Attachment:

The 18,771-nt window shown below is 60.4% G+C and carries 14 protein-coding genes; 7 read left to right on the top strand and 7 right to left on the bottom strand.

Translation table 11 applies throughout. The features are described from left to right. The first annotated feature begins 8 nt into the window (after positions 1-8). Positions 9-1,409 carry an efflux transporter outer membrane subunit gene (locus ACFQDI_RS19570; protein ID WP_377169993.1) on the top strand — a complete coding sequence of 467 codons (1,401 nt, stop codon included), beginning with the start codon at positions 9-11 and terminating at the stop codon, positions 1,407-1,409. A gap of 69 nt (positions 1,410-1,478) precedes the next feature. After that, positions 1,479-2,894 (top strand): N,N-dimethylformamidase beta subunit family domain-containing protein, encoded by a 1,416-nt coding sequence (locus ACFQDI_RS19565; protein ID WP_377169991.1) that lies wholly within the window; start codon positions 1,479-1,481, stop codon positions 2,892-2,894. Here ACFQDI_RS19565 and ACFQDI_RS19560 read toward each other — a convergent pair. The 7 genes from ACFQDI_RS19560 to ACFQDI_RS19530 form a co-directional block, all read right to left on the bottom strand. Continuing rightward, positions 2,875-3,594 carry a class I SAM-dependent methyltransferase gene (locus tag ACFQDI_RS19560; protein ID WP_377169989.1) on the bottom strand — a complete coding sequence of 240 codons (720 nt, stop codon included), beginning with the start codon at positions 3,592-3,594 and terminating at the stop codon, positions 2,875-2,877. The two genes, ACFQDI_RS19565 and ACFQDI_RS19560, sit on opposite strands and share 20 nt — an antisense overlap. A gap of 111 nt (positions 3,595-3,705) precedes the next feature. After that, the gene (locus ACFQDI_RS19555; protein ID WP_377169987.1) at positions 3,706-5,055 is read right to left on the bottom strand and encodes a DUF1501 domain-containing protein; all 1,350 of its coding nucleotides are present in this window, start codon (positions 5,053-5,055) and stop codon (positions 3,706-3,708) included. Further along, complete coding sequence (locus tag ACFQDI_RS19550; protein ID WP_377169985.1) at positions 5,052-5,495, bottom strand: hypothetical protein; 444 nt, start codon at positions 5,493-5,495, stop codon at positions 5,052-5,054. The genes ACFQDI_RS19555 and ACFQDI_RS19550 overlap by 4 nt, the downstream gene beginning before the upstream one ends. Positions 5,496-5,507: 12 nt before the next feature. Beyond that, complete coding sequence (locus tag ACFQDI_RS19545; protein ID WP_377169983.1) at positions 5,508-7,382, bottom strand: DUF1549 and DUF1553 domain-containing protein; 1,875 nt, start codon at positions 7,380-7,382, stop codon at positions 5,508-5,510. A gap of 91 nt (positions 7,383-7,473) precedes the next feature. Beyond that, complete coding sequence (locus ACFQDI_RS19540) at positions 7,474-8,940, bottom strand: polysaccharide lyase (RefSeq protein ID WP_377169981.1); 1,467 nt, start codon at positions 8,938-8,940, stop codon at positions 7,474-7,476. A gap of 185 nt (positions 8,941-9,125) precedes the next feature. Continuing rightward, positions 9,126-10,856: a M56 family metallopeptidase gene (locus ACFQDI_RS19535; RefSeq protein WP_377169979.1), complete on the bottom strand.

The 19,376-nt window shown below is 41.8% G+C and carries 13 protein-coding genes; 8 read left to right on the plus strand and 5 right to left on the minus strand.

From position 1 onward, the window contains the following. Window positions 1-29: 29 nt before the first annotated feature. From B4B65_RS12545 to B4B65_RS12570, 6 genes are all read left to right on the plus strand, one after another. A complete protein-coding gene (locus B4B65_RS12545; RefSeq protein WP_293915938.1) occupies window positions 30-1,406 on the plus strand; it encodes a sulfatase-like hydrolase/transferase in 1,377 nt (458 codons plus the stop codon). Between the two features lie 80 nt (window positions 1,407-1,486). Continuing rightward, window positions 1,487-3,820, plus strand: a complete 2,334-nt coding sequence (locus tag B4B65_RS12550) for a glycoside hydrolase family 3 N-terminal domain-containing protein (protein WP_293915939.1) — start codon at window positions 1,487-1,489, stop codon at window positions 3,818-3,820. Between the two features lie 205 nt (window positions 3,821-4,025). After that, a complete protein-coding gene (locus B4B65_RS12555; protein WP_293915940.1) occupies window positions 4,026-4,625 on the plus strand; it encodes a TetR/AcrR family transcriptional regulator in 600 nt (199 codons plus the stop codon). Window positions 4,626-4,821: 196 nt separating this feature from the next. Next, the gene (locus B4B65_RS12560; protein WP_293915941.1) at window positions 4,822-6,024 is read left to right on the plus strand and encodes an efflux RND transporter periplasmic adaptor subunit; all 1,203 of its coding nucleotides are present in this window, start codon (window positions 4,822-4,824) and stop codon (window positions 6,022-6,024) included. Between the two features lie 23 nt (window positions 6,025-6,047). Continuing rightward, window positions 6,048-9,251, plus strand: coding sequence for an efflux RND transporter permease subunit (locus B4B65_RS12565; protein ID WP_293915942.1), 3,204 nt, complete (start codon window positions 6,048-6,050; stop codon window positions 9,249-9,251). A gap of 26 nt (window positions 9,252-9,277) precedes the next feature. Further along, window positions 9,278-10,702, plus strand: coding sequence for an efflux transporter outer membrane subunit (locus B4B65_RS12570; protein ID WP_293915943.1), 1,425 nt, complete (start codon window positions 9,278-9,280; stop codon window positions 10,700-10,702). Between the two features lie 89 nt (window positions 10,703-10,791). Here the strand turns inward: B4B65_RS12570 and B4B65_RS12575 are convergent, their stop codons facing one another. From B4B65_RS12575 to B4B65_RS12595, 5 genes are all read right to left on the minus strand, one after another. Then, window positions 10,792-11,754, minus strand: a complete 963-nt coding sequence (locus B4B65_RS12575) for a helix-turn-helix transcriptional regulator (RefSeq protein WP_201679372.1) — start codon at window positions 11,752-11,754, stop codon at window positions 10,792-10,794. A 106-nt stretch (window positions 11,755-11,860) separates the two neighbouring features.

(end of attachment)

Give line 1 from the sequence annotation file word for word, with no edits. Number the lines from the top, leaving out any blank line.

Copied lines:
The 18,771-nt window shown below is 60.4% G+C and carries 14 protein-coding genes; 7 read left to right on the top strand and 7 right to left on the bottom strand.